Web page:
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Young Jamaican performers may soon get a chance to visit South Africa to showcase their talent and to learn more about African tradition in the areas of song and dance.
Minister of Arts and Culture of the Republic of South Africa, Hon. Lulama Xingwana, issued the invitation at a cultural reception held yesterday evening (December 13) on the lawns of Jamaica House in Kingston.
Obviously impressed with the high quality performances from the Spanish Town Dance Theatre Company, the Innswood Drummers, the Port Morant Kumina Group, among others, Minister Xingwana said: “starting with our young kids, who are dancing and singing here, I am sure we would like to invite some of them to come to South Africa to sing and dance for our people but also to learn some of our traditional songs and dance.”
The South African Minister also expressed a desire for local instructors to teach the arts, including music, in schools in South Africa.
Minister Xingwana arrived in the island on Saturday (December 12) for a two-day visit, at the invitation of Minister of Youth, Sports and Culture, Hon. Olivia Grange, who visited South Africa in September to participate in the World Summit of Arts and Culture and to hold bilateral meetings.
She expressed appreciation for the solidarity shown by Jamaica to the people of South Africa during their struggles against apartheid and said that the bond between the two countries had been further strengthened as a result of her visit to the island.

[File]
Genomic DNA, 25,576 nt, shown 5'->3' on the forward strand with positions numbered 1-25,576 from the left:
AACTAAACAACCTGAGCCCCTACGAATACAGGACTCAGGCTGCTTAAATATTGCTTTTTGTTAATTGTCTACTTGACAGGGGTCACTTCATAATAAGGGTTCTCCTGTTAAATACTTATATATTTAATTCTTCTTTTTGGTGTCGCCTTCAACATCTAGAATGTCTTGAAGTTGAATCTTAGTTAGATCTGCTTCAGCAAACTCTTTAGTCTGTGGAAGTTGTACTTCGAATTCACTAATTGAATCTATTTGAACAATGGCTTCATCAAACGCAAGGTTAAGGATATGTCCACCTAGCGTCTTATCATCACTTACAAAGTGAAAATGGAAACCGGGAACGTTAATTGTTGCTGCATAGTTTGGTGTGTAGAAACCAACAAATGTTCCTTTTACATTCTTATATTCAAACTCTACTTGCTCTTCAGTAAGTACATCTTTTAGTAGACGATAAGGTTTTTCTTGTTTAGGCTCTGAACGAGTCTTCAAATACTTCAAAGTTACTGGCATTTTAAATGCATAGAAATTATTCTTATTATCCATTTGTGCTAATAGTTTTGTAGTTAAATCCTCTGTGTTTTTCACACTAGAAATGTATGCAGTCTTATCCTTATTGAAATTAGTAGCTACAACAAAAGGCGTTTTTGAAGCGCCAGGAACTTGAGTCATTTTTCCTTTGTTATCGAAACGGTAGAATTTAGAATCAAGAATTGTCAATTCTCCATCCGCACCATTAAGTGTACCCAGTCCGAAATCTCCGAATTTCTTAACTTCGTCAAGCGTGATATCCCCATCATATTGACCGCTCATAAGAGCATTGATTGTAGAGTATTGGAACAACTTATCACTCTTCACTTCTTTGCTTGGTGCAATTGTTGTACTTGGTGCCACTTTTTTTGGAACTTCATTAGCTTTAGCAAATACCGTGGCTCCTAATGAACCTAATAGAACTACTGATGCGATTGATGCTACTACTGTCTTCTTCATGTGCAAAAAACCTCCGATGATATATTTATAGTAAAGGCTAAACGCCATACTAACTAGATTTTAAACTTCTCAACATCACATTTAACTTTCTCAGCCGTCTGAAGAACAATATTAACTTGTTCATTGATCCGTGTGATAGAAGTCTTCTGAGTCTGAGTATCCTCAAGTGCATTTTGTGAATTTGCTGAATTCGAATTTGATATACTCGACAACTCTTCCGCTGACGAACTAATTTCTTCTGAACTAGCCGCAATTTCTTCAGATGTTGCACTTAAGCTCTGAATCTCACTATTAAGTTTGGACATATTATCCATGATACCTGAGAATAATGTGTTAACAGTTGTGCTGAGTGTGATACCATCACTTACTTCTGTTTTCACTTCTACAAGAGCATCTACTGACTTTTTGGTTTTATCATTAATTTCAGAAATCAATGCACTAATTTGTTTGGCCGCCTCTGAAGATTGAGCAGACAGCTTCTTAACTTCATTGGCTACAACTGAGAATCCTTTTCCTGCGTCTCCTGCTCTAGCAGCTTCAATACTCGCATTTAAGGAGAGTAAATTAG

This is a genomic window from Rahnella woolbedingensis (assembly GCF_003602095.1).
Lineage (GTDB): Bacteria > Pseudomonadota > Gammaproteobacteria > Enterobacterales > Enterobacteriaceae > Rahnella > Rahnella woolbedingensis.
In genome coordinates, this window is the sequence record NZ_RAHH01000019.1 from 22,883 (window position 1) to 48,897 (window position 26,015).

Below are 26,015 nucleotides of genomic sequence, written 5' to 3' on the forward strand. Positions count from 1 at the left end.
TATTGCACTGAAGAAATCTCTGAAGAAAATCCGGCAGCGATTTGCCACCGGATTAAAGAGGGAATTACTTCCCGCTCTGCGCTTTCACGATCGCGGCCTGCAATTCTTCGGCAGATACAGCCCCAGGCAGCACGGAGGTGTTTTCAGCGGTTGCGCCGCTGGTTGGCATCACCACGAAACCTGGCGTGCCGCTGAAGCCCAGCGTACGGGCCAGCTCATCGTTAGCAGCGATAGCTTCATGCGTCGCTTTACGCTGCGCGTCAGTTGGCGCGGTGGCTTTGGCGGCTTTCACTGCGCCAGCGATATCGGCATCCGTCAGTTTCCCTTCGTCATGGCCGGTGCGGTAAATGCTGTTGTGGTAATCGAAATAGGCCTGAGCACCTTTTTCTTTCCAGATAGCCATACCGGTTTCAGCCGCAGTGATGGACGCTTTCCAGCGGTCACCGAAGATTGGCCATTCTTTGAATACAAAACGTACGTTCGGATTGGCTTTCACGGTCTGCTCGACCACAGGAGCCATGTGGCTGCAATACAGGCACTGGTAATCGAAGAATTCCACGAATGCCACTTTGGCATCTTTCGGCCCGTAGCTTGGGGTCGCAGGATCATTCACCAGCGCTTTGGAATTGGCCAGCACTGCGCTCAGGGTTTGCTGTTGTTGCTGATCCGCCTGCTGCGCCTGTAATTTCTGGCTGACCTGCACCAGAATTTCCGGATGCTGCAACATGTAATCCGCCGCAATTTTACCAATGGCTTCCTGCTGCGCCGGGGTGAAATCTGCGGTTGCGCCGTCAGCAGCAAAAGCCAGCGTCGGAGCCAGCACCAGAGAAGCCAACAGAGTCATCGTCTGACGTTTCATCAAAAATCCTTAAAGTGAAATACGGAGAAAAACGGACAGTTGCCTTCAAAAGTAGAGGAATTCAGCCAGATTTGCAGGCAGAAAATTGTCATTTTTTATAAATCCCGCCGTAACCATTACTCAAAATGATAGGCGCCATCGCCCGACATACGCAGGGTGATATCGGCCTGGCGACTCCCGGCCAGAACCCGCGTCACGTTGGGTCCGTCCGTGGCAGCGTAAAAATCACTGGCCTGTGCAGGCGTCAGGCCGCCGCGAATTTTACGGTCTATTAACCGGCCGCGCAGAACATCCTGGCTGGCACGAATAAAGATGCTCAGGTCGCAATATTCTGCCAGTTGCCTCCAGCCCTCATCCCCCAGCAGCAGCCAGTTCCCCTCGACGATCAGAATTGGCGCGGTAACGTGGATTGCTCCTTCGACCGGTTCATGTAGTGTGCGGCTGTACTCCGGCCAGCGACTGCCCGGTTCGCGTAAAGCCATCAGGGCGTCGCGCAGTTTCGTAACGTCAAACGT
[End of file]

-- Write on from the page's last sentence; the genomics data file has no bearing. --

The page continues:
“We are here to say that as we move into the difficult future, where we have new challenges of poverty, of under-development, of unemployment… we are here to work together side by side, holding one another by the hand,” she said, adding that Jamaica’s relationship with South Africa will not only be Government to Government but it will also be “a people to people relationship.”
In her remarks, Minister Grange reiterated that a strong bond exists between the people of South Africa and Jamaica.
She recalled that in 1957, Jamaica, while still a colony, became one of the first nations to declare a trade embargo against apartheid South Africa and started a long campaign to bring down the regime.
“Today, we affirm that our friendship is as strong as ever as we work to find ways of deepening our co-operation for the benefit of Jamaica and South Africa,” she said.
She welcomed the opportunity to work with the South African Minister, and noted that the two countries could achieve much in the areas of the arts, culture, sports, television, film and creative industries. “I welcome the opportunity, Minister, to work with you,” she added.
The event also featured performances from Abijah, Richie Stephens, Marcia Griffiths and Ashe Caribbean Performing Arts Ensemble, and a “Shades of Africa” fashion show featuring Saint International models.

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